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Making History

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Kanafinwё Makalaurё was dying. Most of the Valar found this absolutely unacceptable. In fact, all but Ulmo were resolved not to let death befall him.

He slept brokenly in the Healing Halls at Imladris, the city's lord tending him with pursed lips and buried panic. Fever had near claimed him ere dawn that morning, but by some miracle, he still drew breath. Elrond Peredhil sent up a prayer to all the Valar and settled in for another fearful night at his foster father's bedside.

He'd scarcely finished any work that day, too preoccupied with worry for the ancient elf barely clinging to life in a bed three floors down. Finally, Erestor and Glorfindel had walked in, taken the stack of paperwork from his desk, and shoved him toward the door.

Now he sat in a hard chair for the third night in a row, a too-familiar worry nagging at him. The same worry he'd felt before the Battle of Dagorlad and—and before Sirion, Eregion, Numenor, so many others… He took a shaky breath and resigned himself to the fact that his Adar wasn't going to last the night. And if Námo wished to claim Maglor Fёanorion, Elrond would be at his side until the last, and pick up the pieces after.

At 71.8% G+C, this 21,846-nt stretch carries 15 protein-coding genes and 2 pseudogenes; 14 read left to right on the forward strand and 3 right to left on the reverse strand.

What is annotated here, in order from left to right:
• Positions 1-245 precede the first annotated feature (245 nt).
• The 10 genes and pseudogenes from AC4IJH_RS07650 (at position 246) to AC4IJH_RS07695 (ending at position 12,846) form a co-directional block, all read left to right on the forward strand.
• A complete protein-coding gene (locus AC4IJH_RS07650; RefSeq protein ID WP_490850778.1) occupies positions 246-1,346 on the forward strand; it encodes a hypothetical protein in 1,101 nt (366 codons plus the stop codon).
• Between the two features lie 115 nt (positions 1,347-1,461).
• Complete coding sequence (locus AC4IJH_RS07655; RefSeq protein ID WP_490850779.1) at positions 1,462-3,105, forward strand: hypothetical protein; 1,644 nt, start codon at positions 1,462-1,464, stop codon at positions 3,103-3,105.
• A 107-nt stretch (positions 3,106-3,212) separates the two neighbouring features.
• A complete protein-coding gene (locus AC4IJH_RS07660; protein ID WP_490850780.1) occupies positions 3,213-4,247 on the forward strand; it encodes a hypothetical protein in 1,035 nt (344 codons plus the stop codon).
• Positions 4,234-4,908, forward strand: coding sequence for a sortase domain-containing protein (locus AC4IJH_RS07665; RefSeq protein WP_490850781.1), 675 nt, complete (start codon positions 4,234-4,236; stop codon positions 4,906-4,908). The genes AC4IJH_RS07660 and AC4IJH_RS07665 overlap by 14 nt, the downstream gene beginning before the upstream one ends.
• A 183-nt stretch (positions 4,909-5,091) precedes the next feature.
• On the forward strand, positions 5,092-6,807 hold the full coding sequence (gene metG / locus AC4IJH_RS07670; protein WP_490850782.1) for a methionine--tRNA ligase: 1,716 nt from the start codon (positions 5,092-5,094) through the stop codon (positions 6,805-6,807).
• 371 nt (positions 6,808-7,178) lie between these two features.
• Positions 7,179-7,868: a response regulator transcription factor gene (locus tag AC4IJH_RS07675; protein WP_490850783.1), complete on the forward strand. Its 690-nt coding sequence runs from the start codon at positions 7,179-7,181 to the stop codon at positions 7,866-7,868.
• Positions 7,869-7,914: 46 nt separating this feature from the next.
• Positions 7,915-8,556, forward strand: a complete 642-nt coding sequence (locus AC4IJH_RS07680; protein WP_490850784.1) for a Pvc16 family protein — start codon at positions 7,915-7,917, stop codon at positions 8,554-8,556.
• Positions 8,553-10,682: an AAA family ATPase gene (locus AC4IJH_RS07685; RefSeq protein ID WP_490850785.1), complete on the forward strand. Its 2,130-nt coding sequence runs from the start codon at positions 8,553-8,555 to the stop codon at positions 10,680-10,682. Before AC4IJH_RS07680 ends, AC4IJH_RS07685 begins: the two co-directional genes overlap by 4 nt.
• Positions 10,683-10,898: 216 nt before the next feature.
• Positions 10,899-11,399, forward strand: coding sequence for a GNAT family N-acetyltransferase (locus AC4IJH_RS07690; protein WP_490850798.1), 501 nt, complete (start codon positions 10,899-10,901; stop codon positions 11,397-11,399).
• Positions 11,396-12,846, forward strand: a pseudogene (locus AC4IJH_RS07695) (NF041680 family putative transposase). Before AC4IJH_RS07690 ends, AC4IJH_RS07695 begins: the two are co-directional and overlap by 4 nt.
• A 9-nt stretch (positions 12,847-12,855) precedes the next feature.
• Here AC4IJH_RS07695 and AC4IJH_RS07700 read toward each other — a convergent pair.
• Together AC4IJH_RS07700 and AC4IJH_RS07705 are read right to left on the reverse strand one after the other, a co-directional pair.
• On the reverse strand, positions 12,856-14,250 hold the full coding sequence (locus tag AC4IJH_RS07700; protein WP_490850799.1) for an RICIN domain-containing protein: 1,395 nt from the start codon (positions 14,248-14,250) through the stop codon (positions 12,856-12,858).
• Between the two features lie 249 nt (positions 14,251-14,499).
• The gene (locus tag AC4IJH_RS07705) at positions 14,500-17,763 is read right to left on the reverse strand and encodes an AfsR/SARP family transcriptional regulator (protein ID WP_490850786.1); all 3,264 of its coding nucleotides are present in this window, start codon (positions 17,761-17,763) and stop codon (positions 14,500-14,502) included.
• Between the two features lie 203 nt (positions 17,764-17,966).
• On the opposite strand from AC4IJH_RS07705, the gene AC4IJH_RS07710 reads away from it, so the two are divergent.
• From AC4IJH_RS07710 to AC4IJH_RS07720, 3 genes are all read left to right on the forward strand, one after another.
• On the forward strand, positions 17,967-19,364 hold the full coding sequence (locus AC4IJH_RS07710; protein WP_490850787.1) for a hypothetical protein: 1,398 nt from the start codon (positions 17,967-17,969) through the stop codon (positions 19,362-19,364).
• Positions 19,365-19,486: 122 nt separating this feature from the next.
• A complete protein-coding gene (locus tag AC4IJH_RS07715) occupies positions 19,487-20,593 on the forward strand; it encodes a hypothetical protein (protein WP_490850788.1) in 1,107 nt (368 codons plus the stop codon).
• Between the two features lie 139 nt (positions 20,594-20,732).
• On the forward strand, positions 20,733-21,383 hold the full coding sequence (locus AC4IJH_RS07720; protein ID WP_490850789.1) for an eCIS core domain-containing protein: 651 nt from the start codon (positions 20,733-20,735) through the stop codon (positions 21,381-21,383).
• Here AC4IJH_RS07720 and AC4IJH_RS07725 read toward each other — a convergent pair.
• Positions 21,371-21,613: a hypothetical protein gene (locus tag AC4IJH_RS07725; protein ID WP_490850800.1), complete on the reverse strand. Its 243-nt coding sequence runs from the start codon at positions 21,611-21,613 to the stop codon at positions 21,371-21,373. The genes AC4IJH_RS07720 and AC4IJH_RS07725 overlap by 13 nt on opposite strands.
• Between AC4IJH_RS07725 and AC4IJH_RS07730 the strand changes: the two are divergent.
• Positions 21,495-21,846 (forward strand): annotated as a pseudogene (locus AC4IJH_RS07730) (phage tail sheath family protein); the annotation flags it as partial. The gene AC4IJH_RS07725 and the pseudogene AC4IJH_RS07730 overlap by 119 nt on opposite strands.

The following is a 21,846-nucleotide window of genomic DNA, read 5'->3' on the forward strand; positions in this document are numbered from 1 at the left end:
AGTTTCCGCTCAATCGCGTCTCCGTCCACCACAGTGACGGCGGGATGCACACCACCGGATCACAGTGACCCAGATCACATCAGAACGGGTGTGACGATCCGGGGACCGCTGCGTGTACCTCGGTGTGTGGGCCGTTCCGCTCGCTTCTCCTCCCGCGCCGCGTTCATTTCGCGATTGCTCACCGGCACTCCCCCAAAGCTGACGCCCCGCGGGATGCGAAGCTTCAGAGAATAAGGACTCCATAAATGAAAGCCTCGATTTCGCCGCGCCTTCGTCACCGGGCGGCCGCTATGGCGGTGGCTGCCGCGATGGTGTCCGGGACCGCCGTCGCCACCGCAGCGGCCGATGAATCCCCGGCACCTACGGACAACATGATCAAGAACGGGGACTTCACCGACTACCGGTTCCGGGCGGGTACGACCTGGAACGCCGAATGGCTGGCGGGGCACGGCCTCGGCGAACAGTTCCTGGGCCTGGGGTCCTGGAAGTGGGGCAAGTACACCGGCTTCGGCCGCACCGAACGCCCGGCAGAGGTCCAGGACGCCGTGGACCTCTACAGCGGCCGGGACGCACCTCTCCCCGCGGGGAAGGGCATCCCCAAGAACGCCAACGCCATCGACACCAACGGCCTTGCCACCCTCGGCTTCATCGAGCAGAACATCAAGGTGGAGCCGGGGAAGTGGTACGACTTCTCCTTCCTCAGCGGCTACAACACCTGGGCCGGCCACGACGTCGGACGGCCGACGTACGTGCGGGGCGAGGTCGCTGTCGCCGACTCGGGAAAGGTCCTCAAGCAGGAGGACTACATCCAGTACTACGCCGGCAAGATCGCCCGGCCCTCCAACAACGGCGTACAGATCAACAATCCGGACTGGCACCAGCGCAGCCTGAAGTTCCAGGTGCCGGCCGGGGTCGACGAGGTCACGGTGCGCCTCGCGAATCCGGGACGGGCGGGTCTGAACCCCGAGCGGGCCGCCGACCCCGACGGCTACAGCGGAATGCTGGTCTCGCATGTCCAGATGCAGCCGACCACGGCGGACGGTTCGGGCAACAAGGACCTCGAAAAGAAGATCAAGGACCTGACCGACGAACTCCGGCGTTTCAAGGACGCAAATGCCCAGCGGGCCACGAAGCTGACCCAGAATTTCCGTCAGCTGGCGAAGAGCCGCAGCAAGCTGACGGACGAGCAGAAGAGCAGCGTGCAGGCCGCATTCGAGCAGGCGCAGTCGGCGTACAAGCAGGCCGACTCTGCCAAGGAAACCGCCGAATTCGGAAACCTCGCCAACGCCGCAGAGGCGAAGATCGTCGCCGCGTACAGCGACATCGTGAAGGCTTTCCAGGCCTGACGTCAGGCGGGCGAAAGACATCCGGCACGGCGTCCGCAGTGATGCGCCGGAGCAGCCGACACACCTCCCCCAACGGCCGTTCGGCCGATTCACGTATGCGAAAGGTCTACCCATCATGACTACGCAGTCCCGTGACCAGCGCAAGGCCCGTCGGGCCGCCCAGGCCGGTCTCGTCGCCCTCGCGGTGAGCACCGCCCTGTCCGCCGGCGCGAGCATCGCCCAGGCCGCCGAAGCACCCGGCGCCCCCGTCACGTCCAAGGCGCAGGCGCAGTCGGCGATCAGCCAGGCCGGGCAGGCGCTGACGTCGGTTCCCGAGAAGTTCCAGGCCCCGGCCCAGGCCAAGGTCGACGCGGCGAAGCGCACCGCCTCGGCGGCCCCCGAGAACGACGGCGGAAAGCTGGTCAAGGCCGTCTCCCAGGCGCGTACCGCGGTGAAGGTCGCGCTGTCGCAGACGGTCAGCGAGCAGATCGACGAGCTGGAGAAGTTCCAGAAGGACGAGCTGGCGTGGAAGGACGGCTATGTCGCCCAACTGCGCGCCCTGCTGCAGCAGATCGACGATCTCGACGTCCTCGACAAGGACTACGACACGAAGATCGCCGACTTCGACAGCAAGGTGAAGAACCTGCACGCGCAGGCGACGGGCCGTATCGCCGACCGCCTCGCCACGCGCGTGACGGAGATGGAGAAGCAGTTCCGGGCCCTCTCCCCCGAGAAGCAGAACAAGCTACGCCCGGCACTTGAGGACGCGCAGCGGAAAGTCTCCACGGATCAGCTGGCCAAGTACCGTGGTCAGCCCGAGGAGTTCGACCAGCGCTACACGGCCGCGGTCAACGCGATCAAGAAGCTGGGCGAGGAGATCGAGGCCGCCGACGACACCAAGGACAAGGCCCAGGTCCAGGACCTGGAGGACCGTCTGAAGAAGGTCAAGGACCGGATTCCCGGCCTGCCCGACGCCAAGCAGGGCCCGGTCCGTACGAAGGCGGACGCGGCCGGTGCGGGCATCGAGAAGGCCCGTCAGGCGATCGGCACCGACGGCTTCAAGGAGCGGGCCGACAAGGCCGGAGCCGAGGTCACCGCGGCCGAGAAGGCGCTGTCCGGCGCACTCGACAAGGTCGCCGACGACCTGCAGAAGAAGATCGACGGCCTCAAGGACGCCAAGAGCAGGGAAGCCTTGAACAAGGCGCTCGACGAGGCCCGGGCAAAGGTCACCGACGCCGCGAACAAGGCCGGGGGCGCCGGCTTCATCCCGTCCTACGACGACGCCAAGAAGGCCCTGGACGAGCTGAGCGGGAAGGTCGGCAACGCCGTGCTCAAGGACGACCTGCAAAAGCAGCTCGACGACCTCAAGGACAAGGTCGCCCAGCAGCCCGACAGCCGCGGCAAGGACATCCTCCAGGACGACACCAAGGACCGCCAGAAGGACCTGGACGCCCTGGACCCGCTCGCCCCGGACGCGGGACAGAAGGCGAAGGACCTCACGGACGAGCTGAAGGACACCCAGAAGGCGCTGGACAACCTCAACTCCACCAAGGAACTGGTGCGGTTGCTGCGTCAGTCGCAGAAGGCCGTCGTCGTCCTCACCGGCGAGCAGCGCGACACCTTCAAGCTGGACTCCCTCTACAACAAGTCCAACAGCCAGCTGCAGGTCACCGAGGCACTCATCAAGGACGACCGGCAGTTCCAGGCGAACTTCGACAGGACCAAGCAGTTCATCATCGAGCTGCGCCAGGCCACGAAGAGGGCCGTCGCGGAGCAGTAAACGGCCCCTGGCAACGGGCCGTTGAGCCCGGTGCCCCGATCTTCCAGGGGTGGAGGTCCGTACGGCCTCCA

A furious gesture stirred storms on the sea far below. "We are not meant to do this!" Ulmo cried.

His protests went unacknowledged save by Vairё.

"We are doing this, with or without your help," she said, her thousand eyes unblinking. The aqueous Vala was shocked that even the usually placid Vairё was so determined to go against Eru's plan. He knew she was trying to convince him to join in with their treason, but he would not. The last time a Vala went against Eru… No. Ulmo would not help them. Not even if he could hear the Peredhil's desperate, panicked prayer… Guilt started to creep in, but he turned away from where the other Valar were working their magic.

It was Nienna's shout that told him something had gone wrong. Ulmo whirled to face her and the others, no longer worried about what Eru would think. He stepped in without thinking, following Varda's lead. He didn't know exactly what they'd been doing at first, but now it seemed like a half-desperate attempt to keep the subjects of their spell—because there were apparently two of them now—from dying horribly.

When the urgency had passed, they all gathered to see what they had wrought, and they stood aghast when they saw something that should not be.

Ulmo glared at the others, not quiteknowing what to say but needing to say something. Finally, he decided on a rebuke. "I knew you shouldn't have tried anything so drastic. I told you not to do this! And you did it anyway, and it went wrong, and now look what's happened." He gestured sharply with each sentence, stirring up his ocean further until the skies had gone dark.

Something should be done. Something must be done. But this mistake couldn't be fixed by anyone save Eru himself.